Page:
Cold War Events

Offsite Conference: Alliances and Borders in the Making and Unmaking of Regional Powers

July 07, 2011 // 9:30am1:00pm
Cold War International History Project
In cooperation with CWIHP, the Slavic Research Center at Hokkaido University is organizing a conference on Alliances and Borders in the Making and Unmaking of Regional Powers.
Webcast

Conventional Arms Control in Europe During the Cold War: New Insights From the Archives

June 16, 2011 // 9:30am11:00am
Cold War International History Project
Christoph Bluth, professor of international studies at the University of Leeds will discuss his on-going research on the history of the Mutual and Balanced Force Reductions (MBFR) negotiations.
Webcast

A Long Goodbye: The Soviet Withdrawal from Afghanistan

May 26, 2011 // 4:00pm5:30pm
Cold War International History Project
The current conflict in Afghanistan looms large in the collective consciousness of Americans. What has the United States achieved, and how will it withdraw without sacrificing those gains? Artemy Kalinovsky's latest book entitled A Long Goodbye: The Soviet Withdrawal from Afghanistan discusses how the Soviet Union confronted these same questions in the 1980s, and how the USSR's nine-year struggle to extricate itself from Afghanistan and bring its troops home provides a sobering perspective on exit options in the region.
Webcast

Cold War on the Home Front: The Soft Power of Midcentury Design

May 18, 2011 // 4:00pm5:30pm
Cold War International History Project
Greg Castillo, Associate Professor, University of California, Berkeley will discuss his latest book, an in-depth history of how domestic goods and environments were exploited on both sides of the Iron Curtain to promote either capitalism or socialism.
Webcast

The Invention of Ecocide

May 12, 2011 // 4:00pm5:30pm
History and Public Policy Program
As the American public began to question the war in Vietnam, a group of scientists deeply concerned about their government's use of Agent Orange and other herbicides started a movement to ban what they called "ecocide." U.S. Deptartment of State Historian David Zierler in his latest book entitled The Invention of Ecocide, traces this movement, from the 1940s, when weed killer was developed in agricultural circles and when theories of counterinsurgency were studied by the military.
Webcast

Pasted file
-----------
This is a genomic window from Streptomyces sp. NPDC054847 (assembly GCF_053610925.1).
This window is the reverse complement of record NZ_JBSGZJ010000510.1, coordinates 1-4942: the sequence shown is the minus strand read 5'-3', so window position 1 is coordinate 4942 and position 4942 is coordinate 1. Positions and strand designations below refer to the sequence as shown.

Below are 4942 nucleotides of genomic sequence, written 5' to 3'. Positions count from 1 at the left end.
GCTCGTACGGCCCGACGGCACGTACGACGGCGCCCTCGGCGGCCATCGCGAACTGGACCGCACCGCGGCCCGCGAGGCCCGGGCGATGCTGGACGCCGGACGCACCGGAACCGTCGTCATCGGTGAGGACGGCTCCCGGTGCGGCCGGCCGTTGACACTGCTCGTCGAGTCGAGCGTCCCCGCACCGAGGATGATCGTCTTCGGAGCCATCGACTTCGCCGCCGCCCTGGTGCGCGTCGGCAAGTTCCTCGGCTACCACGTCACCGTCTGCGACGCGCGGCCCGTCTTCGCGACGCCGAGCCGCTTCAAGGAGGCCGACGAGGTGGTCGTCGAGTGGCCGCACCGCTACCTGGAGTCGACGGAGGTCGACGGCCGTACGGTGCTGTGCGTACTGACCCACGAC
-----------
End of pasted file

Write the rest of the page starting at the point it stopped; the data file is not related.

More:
The Soviet Bloc as a Project of Globalization

April 21, 2011 // 12:00pm1:30pm
Cold War International History Project
During a discussion held at the Wilson Center, Elidor Mëhilli argued that economic cooperation within the Soviet bloc should be viewed as a project of globalization characterized by intellectual and technical exchanges and implicit competition with the west. Mëhilli, a doctoral candidate in European and Eurasian history at Princeton University, focused on Albania, calling the small country in Southeast Europe an important laboratory for the "socialist experiment" and a useful case study to understand the nature of socialist exchange.
Webcast

Warsaw Pact: Wartime Statutes—Instruments of Soviet Control

April 05, 2011 // 1:00pm4:30pm
Cold War International History Project
A collection of recently declassified Central Intelligence Agency (CIA) documents demonstrates that in the early 1980s the U.S. government learned quickly of new Warsaw Pact planning instruments and accurately assessed the role that the Soviet Union's Warsaw Pact allies were expected to play in a conflict in Europe.
Webcast

Solidarity With Solidarity: Western European Trade Unions and the Polish Crisis, 1980-1982

March 11, 2011 // 3:00pm4:30pm
Cold War International History Project
On March 11, 2011 Idesbald Goddeeris will discuss his latest book which analyzes reaction to Solidarnosc in nine Western European countries and within the international trade union confederations.
Webcast

Russia's Cold War: From the October Revolution to the Fall of the Wall

March 10, 2011 // 3:00pm4:30pm
Cold War International History Project
In his latest book Jonathan Haslam makes the case that the Cold War was not stable, but was characterized by constant wars, near-wars, and political upheavals on both sides.
Webcast

Work in Progress Presentation: U.S. Policy Toward Trade Liberalization, Sino-American Economic Relations, and China's Road to "Reform and Opening," 1969-1976

February 17, 2011 // 3:00pm4:30pm
Cold War International History Project
On April 14th, 1971, President Richard Nixon announced an end to the U.S.-led embargo on the People's Republic of China, a step which marked the beginning of Sino-American economic normalization and a new direction for U.S. foreign policy despite the absence of diplomatic relations with Beijing. During a work in progress presentation, Wilson Center Public Policy Scholar Dai Chaowu assessed the U.S. policy toward trade liberalization as an important element in Nixon's diplomacy and as a critical means of turning détente into a practical reality.

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